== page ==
While it is not yet clear how the new laws will interact with the existing Fair Work Act 2009 (Cth) in practice, it is possible that employers could be investigated by both the Wage Inspectorate and the Fair Work Ombudsman in relation to the same conduct. Further, both regulators could potentially take action against an employer under the Wage Theft Act and the Fair Work Act for breaches of employment laws.

Will be Act apply to offences that took place before 1 July 2021?

The Act does not apply retrospectively, so it does not cover breaches that occurred before 1 July 2021. However, entitlements accrued before 1 July 2021 (e.g. leave entitlements) will be captured if an employer’s dishonest conduct in withholding those entitlements occurs on or after 1 July 2021.

What record-keeping obligations are imposed the Act?

The Act does not impose new or additional record-keeping obligations. The Fair Work Act already requires employers to keep employee entitlement records and pay slips under sections 535 and 536. These obligations require an employer to keep employee record for seven years. The Act makes it a crime to deliberately falsify or fail to keep these records in order to gain a financial advantage or prevent the exposure of a financial advantage.

What penalties are imposed by the Act?

A fine of up to AUD 198,264 or 10 years jail for individuals, and a fine of up to AUD 991,320 for businesses.

Does this only apply to our employees in Victoria?

Not necessarily. While the Act primarily applies to employees who are wholly based in Victoria, it can also apply to other circumstances where the employee is performing services in Victoria and another jurisdiction or wholly overseas (although certain criteria must be met in these circumstances).

How can we help?

It is important to ensure you are paying the correct wages and employee entitlements to your employees and are keeping records of such payments. We can assist you by:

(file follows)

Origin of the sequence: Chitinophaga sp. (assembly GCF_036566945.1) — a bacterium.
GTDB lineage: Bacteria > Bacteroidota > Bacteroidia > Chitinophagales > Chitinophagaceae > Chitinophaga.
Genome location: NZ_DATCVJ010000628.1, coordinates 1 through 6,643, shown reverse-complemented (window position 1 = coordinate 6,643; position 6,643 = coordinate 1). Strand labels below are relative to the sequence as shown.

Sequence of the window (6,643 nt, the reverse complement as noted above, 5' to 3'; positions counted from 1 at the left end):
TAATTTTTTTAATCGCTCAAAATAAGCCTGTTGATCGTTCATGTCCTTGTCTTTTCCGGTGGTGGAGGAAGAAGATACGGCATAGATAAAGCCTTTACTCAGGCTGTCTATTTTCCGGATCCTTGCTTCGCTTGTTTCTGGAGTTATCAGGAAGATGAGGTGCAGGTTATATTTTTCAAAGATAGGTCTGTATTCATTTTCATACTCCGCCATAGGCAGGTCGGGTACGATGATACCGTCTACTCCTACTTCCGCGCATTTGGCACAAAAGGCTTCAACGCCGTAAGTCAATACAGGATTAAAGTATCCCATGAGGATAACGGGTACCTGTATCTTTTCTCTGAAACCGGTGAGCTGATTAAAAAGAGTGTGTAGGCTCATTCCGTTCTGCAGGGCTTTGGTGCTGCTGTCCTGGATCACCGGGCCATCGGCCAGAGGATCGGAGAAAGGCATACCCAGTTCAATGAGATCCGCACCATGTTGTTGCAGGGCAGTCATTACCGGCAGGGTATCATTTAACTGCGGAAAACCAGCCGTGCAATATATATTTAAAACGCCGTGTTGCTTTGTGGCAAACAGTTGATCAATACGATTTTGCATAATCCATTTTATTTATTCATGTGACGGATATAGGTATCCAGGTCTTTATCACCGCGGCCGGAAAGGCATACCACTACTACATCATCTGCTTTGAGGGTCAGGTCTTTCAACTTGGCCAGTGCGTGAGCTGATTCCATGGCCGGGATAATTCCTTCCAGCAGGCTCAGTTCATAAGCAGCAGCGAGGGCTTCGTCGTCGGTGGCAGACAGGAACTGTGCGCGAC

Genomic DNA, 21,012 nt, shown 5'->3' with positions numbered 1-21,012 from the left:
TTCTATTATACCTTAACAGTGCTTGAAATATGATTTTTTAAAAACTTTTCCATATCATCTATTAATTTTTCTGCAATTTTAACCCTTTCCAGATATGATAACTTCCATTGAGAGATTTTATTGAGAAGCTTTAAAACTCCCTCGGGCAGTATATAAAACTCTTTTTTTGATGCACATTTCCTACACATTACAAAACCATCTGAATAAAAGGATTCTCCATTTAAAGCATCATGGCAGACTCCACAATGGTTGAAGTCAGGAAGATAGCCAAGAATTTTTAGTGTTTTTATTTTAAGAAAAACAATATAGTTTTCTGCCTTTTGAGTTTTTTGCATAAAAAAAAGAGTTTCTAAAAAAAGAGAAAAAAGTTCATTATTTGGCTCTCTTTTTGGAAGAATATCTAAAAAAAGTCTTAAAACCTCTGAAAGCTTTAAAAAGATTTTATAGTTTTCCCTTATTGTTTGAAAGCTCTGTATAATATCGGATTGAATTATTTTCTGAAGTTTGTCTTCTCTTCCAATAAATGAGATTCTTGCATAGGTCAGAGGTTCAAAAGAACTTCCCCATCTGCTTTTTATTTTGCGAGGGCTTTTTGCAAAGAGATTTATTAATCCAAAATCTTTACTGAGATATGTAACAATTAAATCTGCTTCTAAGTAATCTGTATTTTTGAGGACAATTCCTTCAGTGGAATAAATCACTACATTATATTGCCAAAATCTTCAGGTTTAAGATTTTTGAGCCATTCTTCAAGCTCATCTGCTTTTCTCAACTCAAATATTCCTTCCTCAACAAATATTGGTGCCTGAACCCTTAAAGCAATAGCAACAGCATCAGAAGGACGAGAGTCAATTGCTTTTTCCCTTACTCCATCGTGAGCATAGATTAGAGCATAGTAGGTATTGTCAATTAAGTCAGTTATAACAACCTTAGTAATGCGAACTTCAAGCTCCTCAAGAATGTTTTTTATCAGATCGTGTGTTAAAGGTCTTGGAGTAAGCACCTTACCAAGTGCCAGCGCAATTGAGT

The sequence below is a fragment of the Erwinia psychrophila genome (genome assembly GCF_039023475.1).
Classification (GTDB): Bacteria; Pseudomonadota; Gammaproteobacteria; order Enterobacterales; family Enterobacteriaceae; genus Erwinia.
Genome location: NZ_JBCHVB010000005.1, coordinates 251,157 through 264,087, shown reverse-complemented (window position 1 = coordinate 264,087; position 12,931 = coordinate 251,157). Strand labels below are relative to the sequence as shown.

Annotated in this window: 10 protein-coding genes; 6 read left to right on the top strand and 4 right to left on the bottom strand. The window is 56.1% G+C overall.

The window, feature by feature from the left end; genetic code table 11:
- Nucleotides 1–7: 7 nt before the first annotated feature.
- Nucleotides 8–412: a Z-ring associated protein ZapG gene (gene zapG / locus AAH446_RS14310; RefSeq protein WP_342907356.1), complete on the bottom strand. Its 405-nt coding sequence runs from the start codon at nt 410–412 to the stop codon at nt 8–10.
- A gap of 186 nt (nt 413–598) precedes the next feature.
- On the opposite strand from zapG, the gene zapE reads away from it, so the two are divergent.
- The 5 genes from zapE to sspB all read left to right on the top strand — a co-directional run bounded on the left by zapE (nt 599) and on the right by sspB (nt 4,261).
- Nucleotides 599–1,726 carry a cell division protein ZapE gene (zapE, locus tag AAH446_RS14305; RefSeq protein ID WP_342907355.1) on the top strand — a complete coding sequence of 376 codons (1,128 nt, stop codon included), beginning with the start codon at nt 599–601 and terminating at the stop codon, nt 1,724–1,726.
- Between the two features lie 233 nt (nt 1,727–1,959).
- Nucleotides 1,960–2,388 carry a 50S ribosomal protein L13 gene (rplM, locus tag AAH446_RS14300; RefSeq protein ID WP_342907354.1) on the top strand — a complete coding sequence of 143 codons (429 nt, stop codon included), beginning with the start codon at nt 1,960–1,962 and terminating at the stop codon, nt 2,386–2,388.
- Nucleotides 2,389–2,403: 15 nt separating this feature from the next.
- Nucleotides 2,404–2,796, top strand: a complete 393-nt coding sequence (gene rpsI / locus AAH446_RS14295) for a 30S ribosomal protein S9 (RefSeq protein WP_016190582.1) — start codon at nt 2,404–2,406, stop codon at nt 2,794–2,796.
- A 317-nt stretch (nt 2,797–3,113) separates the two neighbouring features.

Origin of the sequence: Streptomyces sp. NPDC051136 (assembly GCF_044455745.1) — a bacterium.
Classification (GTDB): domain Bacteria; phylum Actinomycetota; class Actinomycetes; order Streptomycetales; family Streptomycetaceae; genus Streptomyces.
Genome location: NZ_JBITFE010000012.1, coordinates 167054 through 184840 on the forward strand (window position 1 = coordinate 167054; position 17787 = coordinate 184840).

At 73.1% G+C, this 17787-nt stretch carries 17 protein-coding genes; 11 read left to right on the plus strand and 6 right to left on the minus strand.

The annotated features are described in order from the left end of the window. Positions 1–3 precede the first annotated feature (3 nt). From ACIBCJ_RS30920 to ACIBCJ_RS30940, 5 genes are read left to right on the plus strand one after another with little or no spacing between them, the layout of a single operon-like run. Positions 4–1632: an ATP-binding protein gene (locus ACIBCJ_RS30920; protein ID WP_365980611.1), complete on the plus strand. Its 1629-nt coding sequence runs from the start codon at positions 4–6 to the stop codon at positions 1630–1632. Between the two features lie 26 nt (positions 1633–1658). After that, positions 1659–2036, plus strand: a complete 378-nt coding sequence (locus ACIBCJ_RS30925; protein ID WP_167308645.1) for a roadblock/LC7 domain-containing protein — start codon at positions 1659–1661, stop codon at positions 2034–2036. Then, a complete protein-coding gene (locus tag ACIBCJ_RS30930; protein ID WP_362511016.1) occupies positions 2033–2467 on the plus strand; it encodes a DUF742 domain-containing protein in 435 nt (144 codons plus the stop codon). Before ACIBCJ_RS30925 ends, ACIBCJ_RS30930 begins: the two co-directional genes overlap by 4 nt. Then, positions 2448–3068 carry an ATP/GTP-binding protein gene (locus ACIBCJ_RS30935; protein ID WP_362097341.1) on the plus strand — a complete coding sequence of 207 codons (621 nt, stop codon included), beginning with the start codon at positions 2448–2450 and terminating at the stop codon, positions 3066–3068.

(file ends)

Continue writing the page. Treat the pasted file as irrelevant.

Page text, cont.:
• helping you understand your obligations under the new Wage Theft Act 2020 (Vic).
  • ensuring you are complying with minimum rates of pay and entitlements, including under applicable modern awards or enterprise agreements.
  • assisting with compliance checks to ensure your employees’ payments and the correct documents are being retained.

Please do not hesitate to reach out to us with any queries you may have.


Kellie-Ann McDade is a partner in the Employment and Industrial Relations team at Baker McKenzie, Melbourne. Kellie-Ann joined the Firm in 2008 from the employment and industrial relations practice of another city law firm. She helps clients with a wide range of employment and industrial relations issues including advising on terminations, occupational health and safety and risk management, employee benefits and entitlements, anti-discrimination law, and changes to workplace legislation matters.


Nikita is an associate in the Employment & Industrial Relations team. Nikita joined the Firm in 2015 and, following rotations through different teams within the Firm, commenced her current position in March 2018.